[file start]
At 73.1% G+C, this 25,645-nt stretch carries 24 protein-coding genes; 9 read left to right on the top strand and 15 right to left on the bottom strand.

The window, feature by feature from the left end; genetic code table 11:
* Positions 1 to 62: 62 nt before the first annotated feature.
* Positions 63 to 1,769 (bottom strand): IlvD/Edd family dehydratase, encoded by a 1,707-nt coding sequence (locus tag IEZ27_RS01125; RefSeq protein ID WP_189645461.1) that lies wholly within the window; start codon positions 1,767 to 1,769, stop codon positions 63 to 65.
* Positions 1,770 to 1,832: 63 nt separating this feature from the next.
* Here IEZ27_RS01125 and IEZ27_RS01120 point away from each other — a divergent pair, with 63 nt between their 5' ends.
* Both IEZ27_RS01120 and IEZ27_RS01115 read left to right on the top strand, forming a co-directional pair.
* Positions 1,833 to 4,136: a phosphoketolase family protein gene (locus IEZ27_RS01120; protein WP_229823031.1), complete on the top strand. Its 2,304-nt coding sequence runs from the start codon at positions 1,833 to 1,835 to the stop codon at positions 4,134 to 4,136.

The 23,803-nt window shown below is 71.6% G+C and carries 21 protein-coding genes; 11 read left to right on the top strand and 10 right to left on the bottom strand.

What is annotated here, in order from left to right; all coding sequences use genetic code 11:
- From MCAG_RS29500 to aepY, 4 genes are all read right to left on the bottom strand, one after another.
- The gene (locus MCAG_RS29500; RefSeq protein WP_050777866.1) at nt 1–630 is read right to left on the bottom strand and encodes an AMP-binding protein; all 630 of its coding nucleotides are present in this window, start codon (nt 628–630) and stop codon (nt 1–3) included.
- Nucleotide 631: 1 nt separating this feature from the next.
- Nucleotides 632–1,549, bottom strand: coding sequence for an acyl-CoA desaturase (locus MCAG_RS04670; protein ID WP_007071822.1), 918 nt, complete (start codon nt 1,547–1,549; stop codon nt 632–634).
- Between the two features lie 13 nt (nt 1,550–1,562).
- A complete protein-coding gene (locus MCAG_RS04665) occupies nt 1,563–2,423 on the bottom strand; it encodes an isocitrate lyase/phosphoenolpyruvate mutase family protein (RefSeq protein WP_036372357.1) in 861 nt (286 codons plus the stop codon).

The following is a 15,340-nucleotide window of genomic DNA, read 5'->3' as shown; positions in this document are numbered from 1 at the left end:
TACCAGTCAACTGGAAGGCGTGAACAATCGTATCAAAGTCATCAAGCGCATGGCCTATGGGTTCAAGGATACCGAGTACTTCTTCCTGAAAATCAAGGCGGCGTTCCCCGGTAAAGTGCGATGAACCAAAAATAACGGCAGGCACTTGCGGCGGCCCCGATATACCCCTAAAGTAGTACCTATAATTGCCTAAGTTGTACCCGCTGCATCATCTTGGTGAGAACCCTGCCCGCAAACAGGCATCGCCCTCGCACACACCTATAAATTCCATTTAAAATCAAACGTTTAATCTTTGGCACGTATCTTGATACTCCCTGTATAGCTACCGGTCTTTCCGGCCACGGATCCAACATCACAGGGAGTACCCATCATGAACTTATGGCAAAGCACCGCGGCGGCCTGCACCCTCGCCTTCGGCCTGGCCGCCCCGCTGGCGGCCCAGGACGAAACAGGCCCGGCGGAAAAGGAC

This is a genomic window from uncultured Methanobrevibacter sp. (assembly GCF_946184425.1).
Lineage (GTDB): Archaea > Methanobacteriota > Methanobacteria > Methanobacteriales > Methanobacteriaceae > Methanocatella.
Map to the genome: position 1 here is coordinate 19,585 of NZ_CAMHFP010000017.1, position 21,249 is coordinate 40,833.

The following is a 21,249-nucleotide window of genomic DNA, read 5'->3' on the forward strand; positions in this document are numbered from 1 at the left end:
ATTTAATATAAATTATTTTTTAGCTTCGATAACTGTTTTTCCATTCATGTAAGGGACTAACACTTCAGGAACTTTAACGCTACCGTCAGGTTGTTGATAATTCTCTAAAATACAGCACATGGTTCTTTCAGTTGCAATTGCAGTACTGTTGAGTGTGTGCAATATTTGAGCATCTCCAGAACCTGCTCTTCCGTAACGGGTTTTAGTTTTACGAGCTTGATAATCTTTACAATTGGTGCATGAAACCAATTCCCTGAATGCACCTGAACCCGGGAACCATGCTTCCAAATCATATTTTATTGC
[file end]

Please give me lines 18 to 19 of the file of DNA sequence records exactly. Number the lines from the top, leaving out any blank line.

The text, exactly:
TACCAGTCAACTGGAAGGCGTGAACAATCGTATCAAAGTCATCAAGCGCATGGCCTATGGGTTCAAGGATACCGAGTACTTCTTCCTGAAAATCAAGGCGGCGTTCCCCGGTAAAGTGCGATGAACCAAAAATAACGGCAGGCACTTGCGGCGGCCCCGATATACCCCTAAAGTAGTACCTATAATTGCCTAAGTTGTACCCGCTGCATCATCTTGGTGAGAACCCTGCCCGCAAACAGGCATCGCCCTCGCACACACCTATAAATTCCATTTAAAATCAAACGTTTAATCTTTGGCACGTATCTTGATACTCCCTGTATAGCTACCGGTCTTTCCGGCCACGGATCCAACATCACAGGGAGTACCCATCATGAACTTATGGCAAAGCACCGCGGCGGCCTGCACCCTCGCCTTCGGCCTGGCCGCCCCGCTGGCGGCCCAGGACGAAACAGGCCCGGCGGAAAAGGAC

This is a genomic window from uncultured Methanobrevibacter sp. (assembly GCF_946184425.1).